Mysterious identity

Playing around with Maple I found this identity $$\sum_{k=0}^{n-1}\frac{2k+1}{1-z^{2k+1}}=n\sum_{k=0}^{n-1}\frac{1}{1+z^{k}}$$ where $n$ is a positive integer, $z=\exp(\pi i/n)$. I was able to verify it only numerically. Does anyone know how to prove it?

• Are you sure? All the expressions $1/(1+z^k)$ and $1/(1-z^{2k+1})$ have real parts equal to $1/2$ but the coefficients on the left add up to more than $n.$ – Justpassingby Dec 18 '15 at 19:40
• @Justpassingby: The sum of the coefficients on the right is $n^2$, not $n$ (note the $n$ in front of the sum). That matches the sum of the coefficients on the left. So now we have proved that the real parts match! – Henning Makholm Dec 18 '15 at 19:46
• @Henning Quite so. That establishes the real part of the equality then :-) – Justpassingby Dec 18 '15 at 19:49
• The imaginary parts then boil down to $$\sum_{k=0}^{n-1} (2k+1)\tan\left((2k+1-n)\tfrac\pi{2n}\right) = n \sum_{k=0}^{n-1} \tan\left(k\tfrac\pi{2n}\right)$$ – Henning Makholm Dec 18 '15 at 20:02
• The RHS has imaginary part 0 baecause the terms for k and n-k cancel out (for k=0 it is real). – Justpassingby Dec 19 '15 at 10:27

First we observe that:

$$\sum_{k=1}^{2n-1} {k\over {1-z^k}} - \sum_{k=1}^{n-1} {2k\over {1-z^{2k}}} = \sum_{k=1}^{n-1} {2k+1 \over {1-z^{2k+1}}}$$

Now, by partial fractions,

$${2k \over {1-z^{2k}}} = {k\over {1-z^k}} + {k\over {1+z^k}}$$ Hence:

$$\sum_{k=1}^{2n-1} {k\over {1-z^k}} - \bigg( \sum_{k=1}^{n-1} {k\over {1-z^{k}}} + \sum_{k=1}^{n-1} {k\over {1+z^{k}}}\bigg) = \sum_{k=1}^{n-1} {2k+1 \over {1-z^{2k+1}}}$$ Now, by combining the first two sums:

$$\sum_{k=n}^{2n-1} {k\over {1-z^k}} - \sum_{k=1}^{n-1} {k\over {1+z^{k}}} = \sum_{k=1}^{n-1} {2k+1 \over {1-z^{2k+1}}}$$

Now let's re-write the first sum:

$$\sum_{k=0}^{n-1} {k+n\over {1-z^{k+n}}} - \sum_{k=0}^{n-1} {k\over {1+z^{k}}} = \sum_{k=1}^{n-1} {2k+1 \over {1-z^{2k+1}}}$$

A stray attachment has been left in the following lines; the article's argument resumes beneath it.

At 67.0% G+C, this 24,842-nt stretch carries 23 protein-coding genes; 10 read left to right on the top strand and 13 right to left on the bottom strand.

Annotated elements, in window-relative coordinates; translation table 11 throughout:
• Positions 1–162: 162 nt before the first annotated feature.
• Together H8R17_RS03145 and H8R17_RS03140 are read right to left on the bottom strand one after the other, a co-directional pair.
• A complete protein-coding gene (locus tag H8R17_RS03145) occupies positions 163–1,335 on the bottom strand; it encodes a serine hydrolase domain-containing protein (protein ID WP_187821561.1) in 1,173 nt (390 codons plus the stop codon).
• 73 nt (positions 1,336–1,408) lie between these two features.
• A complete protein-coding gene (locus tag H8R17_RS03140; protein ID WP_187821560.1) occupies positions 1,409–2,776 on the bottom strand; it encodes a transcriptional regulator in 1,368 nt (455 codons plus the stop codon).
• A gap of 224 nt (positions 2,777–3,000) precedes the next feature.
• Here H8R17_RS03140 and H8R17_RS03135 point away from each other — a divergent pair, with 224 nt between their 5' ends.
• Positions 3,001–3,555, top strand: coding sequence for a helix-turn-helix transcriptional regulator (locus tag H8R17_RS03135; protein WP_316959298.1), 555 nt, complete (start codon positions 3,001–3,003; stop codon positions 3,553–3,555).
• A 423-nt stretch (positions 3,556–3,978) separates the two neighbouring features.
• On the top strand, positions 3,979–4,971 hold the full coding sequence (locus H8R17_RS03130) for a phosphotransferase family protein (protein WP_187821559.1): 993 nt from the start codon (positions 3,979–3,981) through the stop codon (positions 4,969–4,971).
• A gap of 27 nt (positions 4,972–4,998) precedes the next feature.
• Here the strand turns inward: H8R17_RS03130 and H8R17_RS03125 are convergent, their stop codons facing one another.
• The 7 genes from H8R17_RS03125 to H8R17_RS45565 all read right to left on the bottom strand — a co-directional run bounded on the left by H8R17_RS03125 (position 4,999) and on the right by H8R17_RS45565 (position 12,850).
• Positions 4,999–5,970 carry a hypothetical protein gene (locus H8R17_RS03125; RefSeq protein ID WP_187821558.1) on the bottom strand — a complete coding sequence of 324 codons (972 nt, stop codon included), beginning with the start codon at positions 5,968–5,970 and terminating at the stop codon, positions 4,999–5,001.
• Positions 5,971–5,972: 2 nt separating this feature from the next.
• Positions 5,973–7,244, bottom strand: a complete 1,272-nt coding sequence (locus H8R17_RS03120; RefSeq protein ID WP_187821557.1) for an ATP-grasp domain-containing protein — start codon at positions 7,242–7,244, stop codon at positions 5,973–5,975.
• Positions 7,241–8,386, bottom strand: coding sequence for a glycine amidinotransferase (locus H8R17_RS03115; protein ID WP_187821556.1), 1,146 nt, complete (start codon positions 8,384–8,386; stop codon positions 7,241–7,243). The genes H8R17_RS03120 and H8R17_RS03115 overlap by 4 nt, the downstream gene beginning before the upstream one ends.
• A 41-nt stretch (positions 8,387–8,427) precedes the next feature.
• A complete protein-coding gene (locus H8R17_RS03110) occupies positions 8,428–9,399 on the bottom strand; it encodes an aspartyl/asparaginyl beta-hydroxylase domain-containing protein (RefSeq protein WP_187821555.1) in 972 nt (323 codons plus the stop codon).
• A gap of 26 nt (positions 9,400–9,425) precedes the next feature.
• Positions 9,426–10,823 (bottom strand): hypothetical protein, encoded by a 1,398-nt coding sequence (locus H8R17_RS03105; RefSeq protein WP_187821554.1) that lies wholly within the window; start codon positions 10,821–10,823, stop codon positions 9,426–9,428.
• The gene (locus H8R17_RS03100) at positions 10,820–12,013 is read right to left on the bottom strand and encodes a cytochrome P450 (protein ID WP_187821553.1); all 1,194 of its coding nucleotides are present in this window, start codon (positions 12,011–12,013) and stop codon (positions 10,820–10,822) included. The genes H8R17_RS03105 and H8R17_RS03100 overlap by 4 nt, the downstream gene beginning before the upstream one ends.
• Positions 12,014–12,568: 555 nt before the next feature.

Now let's use the fact that $z^n=-1$, and combine the final two terms:

$$\sum_{k=0}^{n-1} {n\over {1+z^{k}}} = \sum_{k=1}^{n-1} {2k+1 \over {1-z^{2k+1}}}$$

As required.

• Smart answer. Very nice! +1 – Markus Scheuer Dec 23 '15 at 21:41

Given positive integer $n$ that defines $z := \exp(\pi i/n),$ we can generalize the oddly periodic sum with $$S_n(x) := \sum_{k=0}^{n-1}\frac{2k+1}{1-xz^{2k+1}}.$$ The power series when $|x| < 1$ is $$S_n(x) = \sum_{E=0}^{\infty}x^E\sum_{k=0}^{n-1}(2k+1)z^{2kE+E}.$$ This simplifies with the weighted sum, $$\left.\frac{d}{dr}(\frac{r-r^{2n+1}}{1-r^2})\right|_{r=z^E} = \sum_{k=0}^{n-1}(2k+1)z^{2kE},\ \mbox{ to}$$ $$S_n(x) = \sum_{E=0}^{\infty}\frac{1-z^{2E}-(2n+1)z^{2En}+(2n+1)z^{2En+2E}+ 2z^{2E}-2z^{2En+2E}}{(1-z^{2E})^2}(xz)^E.$$ We observe that $z^{2E}\to1$ correctly reduces the fraction to $n^2,\$ the period is (almost) $n,\$ and $$S_n(x) = \frac{1}{1+x^n}\left( n^2 - 2n\sum_{E=1}^{n-1} \frac{(xz)^E}{1-z^{2E}} \right).$$ Before we take $x\to1,\$ we need to recall $$z=\exp(\pi i/n)\ \implies\ n = 1+\sum_{E=1}^{n-1}\frac{2}{1-z^{2E}}.$$ We can evaluate our analytic sum at $$S_n(1) = \frac{n}{2}\left(1 + 2\sum_{E=1}^{n-1}\frac{1-z^E}{1-z^{2E}} \right)$$ to find the desired relationship $$\sum_{k=0}^{n-1}\frac{2k+1}{1-z^{2k+1}}\ =\ \sum_{k=0}^{n-1}\frac{n}{1+z^k}.$$

Your identity is true. I give here the method for you to prove the point for general $n$.

One has as main preliminary remark $$\color{red}{z^n=-1\iff z^{n+k}=-z^k\iff \frac{1}{1-z^k}=\frac{z^{n-k}}{1+z^{n-k}}}$$ We make $$A=\sum_{k=o}^{n-1}\frac{2k+1}{1-z^{2k+1}}$$ $$B=n\sum_{k=0}^{n-1}\frac{1}{1+z^k}$$

Example of algebraic verification: $n=6$, even.

The odd exponents in $A$ are $\begin{cases}1\\3\\5\\7=6+1\\9=6+3\\11=6+5\end{cases}$ therefore $$A=\left({1\over 1-z}+{3\over 1-z^3}+{5\over 1-z^5}\right)+\left({6+1\over 1+z}+{6+3\over 1+z^3}+{6+5\over 1+z^5}\right)$$ $$A=B\Rightarrow \left({1\over 1-z}+{3\over 1-z^3}+{5\over 1-z^5}\right)+\left({1\over 1+z}+{3\over 1+z^3}+{5\over 1+z^5}\right)= 6\left({1\over 1+1}+{1\over 1+z^2}+{1\over 1+z^4}\right)$$ Hence $${2\over 1-z^2}+{6\over 1+1}+{10\over 1-z^{10}}= {6\over 1+1}+{6\over 1+z^2}+{6\over 1+z^4}$$ $${2\over 1-z^2}+{10\over 1+z^4}= {6\over 1+z^2}+{6\over 1+z^4}\iff {1\over 1+z^4}={1-2z^2\over 1-z^4}\iff z^4-z^2+1=0$$ Since $z^6+1=(z^2+1)(z^4-z^2+1)=0$ the algebraic verification is ended.

Example of algebraic verification: $n=7$, odd.

$$A={1\over 1-z}+{3\over 1-z^3}+{5\over 1-z^5}+{7\over 1+1}+{7+2\over 1+z^2}+{7+4\over 1+z^4}+{7+6\over 1+z^6}=B$$ $$\left({1-6z\over 1-z}-{7\over 1+z}+{7z^2\over 1-z^2}+{2+5z^2\over 1+z^2}+{4\over 1+z^4}\right)={7\over 1+z^3}-{3\over 1-z^3}$$ $$\left({2z(2z^7-z^6+z^5-z^4+6z^3-z^2+z-1)\over z^8-1}\right)={7\over 1+z^3}-{3\over 1-z^3}$$ but the parenthesis equals $${2z(5z^3-2)\over –z-1}$$ because $$\left({2z(2z^7-(\color{red}{z^6-z^5+z^4-z^3+z^2-z+1})+5z^3)\over z^8-1}\right)={2z(5z^3-2)\over –z-1}$$ where the red polynomial is null as a factor of $z^7+1=0$. Therefore $${2z(5z^3-2)\over –z-1}={7\over 1+z^3}-{3\over 1-z^3}= {2(5z^2-2)\over z^6-1}$$ i.e $${z\over –z-1}={1\over z^6-1}\iff z^7-z=-z-1$$ which ends the proof $n=7$.